INDIAN POLICY WAS only one of many matters on Jeffery Amherst’s mind in 1761, and it was by no means the most pressing. For a variety of reasons—notably the willingness of post commanders and traders on the frontier to disregard the new regulations—rebellions did not immediately erupt in response to the changes he had decreed. Thus Amherst paid comparatively little attention to reports from Detroit of a rumored Indian conspiracy and news of unrest among the Indians around Fort Pitt; he merely assumed, notwithstanding the dire warnings of Sir William Johnson, that his reforms in the Indian trade were having the beneficial, economizing effect he intended. In the meantime Amherst addressed himself to the many problems of winding up the war in North America while fighting dragged on in Europe and elsewhere, with no clear end in sight. These difficulties all derived in one way or another from the need to control a conquered population and secure vast, newly won territories; and to do so with less money and fewer men than ever before.1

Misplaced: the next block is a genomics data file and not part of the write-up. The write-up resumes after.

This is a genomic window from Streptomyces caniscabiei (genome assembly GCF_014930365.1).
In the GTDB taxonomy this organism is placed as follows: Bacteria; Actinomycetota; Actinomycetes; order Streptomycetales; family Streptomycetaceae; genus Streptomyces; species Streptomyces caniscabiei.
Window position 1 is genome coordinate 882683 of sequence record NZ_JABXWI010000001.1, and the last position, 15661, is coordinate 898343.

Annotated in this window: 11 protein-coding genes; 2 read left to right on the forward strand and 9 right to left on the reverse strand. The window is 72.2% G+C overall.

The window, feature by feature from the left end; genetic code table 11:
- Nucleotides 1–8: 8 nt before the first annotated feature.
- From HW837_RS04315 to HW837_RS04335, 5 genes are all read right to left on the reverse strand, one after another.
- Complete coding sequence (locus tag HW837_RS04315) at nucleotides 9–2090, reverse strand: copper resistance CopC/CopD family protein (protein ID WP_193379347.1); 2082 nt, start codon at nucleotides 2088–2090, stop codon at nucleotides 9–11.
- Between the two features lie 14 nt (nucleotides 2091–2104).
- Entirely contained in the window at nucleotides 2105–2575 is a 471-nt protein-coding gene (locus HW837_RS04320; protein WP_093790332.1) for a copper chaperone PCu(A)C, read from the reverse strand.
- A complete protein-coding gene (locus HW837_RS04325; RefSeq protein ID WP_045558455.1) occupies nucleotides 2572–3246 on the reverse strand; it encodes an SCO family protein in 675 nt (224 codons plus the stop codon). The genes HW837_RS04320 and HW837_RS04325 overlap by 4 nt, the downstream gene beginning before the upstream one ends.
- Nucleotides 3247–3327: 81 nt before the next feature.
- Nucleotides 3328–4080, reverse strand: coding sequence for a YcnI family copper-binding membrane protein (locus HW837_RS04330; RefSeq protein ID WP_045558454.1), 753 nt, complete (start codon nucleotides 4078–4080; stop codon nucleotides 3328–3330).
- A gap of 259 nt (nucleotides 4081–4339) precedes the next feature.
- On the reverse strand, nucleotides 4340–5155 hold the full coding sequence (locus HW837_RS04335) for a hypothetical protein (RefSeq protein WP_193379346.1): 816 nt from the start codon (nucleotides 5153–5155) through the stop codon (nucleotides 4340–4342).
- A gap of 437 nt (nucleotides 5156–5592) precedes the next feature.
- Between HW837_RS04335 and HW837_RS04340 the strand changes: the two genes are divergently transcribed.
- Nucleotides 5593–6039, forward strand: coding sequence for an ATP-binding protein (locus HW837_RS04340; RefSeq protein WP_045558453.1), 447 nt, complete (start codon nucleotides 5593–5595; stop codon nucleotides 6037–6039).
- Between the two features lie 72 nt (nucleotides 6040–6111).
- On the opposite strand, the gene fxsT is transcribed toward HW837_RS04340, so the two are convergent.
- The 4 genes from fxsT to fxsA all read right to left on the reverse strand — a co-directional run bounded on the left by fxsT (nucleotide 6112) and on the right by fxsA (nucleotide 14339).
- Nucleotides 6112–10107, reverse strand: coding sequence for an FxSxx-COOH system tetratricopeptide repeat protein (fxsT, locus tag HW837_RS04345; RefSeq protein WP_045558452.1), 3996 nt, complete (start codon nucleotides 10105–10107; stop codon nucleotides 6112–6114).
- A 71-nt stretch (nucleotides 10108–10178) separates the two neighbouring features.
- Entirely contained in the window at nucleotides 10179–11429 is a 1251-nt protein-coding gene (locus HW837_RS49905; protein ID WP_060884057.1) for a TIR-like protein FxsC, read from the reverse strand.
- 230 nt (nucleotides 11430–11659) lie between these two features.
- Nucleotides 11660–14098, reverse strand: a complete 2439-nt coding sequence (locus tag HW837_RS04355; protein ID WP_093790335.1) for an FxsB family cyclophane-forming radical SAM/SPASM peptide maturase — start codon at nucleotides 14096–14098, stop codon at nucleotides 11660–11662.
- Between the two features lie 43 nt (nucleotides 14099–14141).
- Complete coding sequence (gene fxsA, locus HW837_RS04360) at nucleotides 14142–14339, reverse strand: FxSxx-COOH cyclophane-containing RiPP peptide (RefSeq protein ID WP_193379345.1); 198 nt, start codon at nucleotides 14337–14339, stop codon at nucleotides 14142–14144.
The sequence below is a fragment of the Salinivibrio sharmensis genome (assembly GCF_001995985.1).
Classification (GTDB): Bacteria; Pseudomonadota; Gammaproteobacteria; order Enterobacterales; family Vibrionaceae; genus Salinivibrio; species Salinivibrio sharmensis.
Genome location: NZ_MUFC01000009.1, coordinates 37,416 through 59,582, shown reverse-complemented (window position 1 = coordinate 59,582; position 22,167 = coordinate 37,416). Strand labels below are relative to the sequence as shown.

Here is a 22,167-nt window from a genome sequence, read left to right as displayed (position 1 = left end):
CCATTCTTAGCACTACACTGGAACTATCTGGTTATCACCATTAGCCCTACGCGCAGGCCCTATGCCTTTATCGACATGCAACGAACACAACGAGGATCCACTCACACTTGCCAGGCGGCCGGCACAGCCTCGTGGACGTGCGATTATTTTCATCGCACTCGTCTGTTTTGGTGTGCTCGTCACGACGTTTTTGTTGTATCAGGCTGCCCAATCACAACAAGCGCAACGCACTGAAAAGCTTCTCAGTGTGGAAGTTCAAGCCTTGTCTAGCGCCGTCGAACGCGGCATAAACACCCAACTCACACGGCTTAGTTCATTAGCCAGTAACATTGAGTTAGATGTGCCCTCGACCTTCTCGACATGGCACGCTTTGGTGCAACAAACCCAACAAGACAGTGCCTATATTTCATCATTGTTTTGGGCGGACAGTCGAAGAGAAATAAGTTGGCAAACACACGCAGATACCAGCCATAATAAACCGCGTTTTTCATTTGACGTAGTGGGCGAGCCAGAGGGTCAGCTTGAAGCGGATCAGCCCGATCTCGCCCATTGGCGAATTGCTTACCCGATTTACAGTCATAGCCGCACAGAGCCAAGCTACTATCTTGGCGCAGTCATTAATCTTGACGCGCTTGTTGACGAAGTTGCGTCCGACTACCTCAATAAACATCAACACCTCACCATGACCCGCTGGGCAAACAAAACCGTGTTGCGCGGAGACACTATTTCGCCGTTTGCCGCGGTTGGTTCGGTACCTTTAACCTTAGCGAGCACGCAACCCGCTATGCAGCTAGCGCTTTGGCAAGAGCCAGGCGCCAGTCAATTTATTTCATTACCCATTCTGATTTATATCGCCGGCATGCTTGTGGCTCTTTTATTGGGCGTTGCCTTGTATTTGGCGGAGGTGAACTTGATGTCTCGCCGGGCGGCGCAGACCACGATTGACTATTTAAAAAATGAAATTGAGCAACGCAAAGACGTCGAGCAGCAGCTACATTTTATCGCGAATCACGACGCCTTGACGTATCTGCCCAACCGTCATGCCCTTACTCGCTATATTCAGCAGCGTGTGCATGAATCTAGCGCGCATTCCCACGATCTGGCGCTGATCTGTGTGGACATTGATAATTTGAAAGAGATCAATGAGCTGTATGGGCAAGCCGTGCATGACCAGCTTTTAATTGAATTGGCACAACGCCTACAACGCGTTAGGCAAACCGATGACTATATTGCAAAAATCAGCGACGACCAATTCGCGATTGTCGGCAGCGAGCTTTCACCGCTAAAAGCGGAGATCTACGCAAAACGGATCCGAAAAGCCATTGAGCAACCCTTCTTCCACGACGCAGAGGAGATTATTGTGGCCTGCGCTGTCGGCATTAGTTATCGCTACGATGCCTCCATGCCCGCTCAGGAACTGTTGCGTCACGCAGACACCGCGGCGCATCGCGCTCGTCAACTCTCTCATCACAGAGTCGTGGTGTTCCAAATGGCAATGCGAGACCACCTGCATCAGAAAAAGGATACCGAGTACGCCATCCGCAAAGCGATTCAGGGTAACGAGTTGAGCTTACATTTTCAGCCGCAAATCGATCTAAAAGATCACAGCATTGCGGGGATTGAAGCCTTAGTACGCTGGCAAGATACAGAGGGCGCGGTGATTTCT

Amherst had established a military government for Canada in September 1760, immediately after Vaudreuil’s capitulation. This improvised system of administration, which divided what had been New France into the three districts of Québec, Trois-Rivières, and Montréal, would last until civil government could be instituted in August 1764. Until then, despite the fact that the governors of the three districts—Brigadier James Murray, Colonel Ralph Burton, and Brigadier Thomas Gage, respectively—ruled with comparative lenity, the government of Canada rested on essentially coercive foundations. At the beginning of 1761, seventeen battalions were stationed in the three districts, and another four battalions controlled the communications corridors that linked Canada to the British colonies and to the interior. Smaller units, of from one to eight companies, garrisoned the remote posts of the west, from Fort Pitt in the Ohio Valley, to Detroit at the head of Lake Erie, to Fort Michilimackinac at the confluence of Lakes Michigan and Huron. Eventually the absence of rebelliousness among the French allowed the garrisons of the Canadian heartland to be reduced, but there would always be at least five and a half battalions in the St. Lawrence Valley, and many more small units would be dispatched to take over French posts as they surrendered on the remote shores of the Great Lakes, in the Illinois Country, on the lower Mississippi, along the Gulf Coast, and in the southern interior. Finally, the British still had to man posts along the Atlantic coast, at St. John’s, Newfoundland, at Halifax and other Nova Scotia sites, and at army headquarters in New York. These together required a steady commitment of approximately four battalions.